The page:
New in BCC10
The BCC Remover filter was designed to provide a semi-automatic way of removing small undesired elements from an image or video clip by cloning pixels from one user defined section of the image to another section of the image.
There are three stages involved in setting up this filter: Setting the destination (pixels to be removed / replaced), setting the source (pixels to fill the area to be removed), and selecting a method of removal. There are currently 4 distinct modes of object removal:
• Auto-Fill Sharp (fills the distinction shape with surrounding pixels)
• Auto-Fill Smooth (fills the distinction shape with surrounding pixels, then smooths the result)
• Clone Spot (clone stamp from source to destination, similar to paint cloning)
• Clone Shape (fills the destination region with pixels from the source region)
Each of these methods will yield a different result and, given the subjective nature of object removal from an image frame, a trial and error approach of going through the different modes is recommended. As you become more familiar with the filter and how it will operate on different types of images, the mode selection will become more predictable.
How to use the filter – all modes except for Clone Spot :
Stage 1 – Setting up the mask :
Before you begin to set up the mask shape, you should disable the Remove Area checkbox located near the top of the parameter list. This will prevent the filter from processing the image, which will make it easier to set up the isolation mask. Just remember to reenable this feature when you are ready to process the image.
In order to create a mask shape, you need to set the Removal Method pop-up to any option other than Clone Spot. To set up the mask, either use the integrated PixelChooser matte / masking system or use the integrated Mocha masking. Set the PixelChooser to use a region mask and / or pixel matte in such a way that a clearly defined region containing the element for removal is visible and separate from pixels that are to remain in the image frame. It should be fairly easy to do this by setting the PixelChooser to View Chosen Pixels or Mask Unchosen Pixels, selecting a shape, and positioning the shape over the area to be removed. Once this stage is complete, switch the PixelChooser status to On. Note that the PixelChooser supports host spline masks in After Effects and these AE native mask shapes can be used instead of the built-in region based shapes, and can also be combined with PixelChooser-based matte selections.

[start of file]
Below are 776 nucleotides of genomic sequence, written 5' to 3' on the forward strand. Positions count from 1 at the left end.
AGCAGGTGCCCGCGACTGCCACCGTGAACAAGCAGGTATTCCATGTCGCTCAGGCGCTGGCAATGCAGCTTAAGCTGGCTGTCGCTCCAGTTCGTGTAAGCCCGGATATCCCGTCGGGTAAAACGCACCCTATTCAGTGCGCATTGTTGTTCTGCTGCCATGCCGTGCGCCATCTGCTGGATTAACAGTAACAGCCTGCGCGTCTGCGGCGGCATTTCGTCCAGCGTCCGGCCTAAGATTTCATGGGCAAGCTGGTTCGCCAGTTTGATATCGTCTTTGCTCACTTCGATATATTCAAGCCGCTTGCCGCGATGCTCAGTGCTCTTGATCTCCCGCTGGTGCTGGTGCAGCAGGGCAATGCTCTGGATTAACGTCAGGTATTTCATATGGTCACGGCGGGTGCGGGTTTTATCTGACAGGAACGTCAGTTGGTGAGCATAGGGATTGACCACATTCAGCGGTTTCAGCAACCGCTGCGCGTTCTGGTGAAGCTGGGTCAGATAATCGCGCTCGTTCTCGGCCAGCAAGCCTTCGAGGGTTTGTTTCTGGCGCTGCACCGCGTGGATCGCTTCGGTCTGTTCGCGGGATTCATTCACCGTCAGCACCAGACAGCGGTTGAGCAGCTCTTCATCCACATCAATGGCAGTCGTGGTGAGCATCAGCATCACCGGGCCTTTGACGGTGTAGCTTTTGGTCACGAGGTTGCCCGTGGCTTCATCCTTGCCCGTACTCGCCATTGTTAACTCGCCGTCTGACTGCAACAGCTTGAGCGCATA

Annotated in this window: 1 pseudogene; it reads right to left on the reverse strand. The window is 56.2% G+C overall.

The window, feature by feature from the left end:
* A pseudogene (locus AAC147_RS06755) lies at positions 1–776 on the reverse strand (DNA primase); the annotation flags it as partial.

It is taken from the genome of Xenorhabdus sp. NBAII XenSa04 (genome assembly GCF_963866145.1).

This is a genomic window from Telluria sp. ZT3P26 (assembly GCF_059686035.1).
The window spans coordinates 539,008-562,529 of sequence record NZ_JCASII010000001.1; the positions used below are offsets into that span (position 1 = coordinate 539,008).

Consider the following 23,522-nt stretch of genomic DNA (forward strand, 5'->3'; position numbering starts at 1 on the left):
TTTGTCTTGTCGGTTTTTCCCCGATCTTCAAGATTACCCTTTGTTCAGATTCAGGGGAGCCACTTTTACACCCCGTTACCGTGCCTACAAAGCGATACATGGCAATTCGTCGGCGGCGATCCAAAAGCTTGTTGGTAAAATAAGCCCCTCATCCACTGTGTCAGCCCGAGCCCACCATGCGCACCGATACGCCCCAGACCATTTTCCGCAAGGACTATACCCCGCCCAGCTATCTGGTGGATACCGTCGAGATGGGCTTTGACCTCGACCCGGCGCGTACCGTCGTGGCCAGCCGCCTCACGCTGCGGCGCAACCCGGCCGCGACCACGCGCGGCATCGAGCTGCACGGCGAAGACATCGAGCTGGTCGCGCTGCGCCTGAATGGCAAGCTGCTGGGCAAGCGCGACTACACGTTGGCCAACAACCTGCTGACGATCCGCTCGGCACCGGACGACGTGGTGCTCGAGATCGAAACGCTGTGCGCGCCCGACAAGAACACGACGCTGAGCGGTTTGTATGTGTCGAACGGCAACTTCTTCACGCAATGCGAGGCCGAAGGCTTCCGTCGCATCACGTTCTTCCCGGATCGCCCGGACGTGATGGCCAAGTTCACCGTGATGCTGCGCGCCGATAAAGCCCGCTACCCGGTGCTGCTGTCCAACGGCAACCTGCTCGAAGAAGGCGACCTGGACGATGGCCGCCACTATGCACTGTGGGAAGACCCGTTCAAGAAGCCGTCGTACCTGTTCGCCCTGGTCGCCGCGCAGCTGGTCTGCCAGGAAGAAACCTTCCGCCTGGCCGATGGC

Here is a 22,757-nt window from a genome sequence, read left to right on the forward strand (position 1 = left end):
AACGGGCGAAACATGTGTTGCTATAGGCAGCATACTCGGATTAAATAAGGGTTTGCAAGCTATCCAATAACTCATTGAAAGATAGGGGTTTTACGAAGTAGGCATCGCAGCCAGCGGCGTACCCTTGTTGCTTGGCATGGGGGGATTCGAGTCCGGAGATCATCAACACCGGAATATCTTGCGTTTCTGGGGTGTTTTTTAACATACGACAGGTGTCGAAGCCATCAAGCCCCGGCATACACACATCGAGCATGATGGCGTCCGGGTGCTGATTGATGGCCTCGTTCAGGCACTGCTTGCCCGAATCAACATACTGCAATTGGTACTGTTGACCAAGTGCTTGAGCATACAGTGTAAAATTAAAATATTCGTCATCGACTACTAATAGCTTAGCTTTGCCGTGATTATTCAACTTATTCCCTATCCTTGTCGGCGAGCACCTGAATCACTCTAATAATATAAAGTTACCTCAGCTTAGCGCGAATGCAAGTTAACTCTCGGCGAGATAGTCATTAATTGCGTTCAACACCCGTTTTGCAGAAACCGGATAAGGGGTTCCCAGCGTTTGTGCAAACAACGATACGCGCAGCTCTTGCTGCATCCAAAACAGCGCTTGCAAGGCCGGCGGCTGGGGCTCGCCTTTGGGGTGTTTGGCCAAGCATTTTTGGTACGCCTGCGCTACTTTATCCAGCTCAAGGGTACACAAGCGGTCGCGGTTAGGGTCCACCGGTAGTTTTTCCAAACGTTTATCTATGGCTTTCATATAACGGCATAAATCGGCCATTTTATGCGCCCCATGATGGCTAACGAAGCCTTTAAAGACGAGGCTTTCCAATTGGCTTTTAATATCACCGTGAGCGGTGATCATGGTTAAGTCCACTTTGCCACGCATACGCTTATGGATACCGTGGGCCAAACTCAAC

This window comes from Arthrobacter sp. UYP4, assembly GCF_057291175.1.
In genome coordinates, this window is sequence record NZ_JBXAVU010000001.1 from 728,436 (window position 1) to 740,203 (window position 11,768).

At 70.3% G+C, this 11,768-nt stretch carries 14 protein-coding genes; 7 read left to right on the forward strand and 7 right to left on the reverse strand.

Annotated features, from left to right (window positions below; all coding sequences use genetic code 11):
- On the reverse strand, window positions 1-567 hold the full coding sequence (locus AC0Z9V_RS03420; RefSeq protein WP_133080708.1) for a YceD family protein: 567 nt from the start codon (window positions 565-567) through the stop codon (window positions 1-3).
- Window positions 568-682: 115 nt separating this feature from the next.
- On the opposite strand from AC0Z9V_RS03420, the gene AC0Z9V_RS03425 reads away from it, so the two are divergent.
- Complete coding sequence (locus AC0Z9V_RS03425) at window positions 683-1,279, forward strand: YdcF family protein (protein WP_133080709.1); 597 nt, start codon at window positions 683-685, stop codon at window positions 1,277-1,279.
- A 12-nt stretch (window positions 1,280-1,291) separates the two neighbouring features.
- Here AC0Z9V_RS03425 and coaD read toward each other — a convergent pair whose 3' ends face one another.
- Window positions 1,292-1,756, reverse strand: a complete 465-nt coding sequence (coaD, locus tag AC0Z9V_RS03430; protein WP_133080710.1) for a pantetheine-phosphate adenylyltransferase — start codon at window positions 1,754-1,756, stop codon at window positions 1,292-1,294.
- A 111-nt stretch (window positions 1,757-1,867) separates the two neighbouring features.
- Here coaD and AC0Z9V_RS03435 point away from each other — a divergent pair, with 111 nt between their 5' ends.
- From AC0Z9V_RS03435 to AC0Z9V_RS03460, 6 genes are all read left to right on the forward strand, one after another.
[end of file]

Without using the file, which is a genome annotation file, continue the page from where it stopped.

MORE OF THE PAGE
Stage 2 – Selecting a removal mode :
As already mentioned, until you are familiar with the filter, mode selection is best accomplished by trial and error. Fast Sharp and Fast Smooth are the natural first two to pick, just because they render very quickly and for narrow objects (such as wires, poles etc) we have found that they provide a reasonably pleasing result. If the result is acceptable then there is no need to try the other modes. If the result does not measure up to expectations – perhaps as a result of the region being too large for the Auto-Fill Sharp and Auto-Fill Smooth modes to handle – then select Clone Shape.
Auto-Fill mode :
When using either Auto-Fill Sharp or Auto-Fill Smooth, you may want to adjust the Search Radius to speed image processing – a smaller radius value will take less time to process than a larger radius. You may also want to tweak the Region of Interest controls so that the area being viewed by the filter is as small as possible while providing the best possible result. A larger Region of Interest will take more time to process than a smaller region and might not yield a better result.
Also note that this filter works best when removing small objects from the image and that sometimes a more pleasing / convincing result can be achieved by stacking multiple instances of the filter, each instance focused on removing different small regions in the frame.
Clone mode :
Sometimes, the only way to successfully remove an object from an image or clip is to use image cloning. The Remover filter includes a fast and easy way to copy or clone pixels from one region in the image (source) and position this image clone in a different portion of the image (destination.) There are two image clone options – Clone Spot and Clone Shape.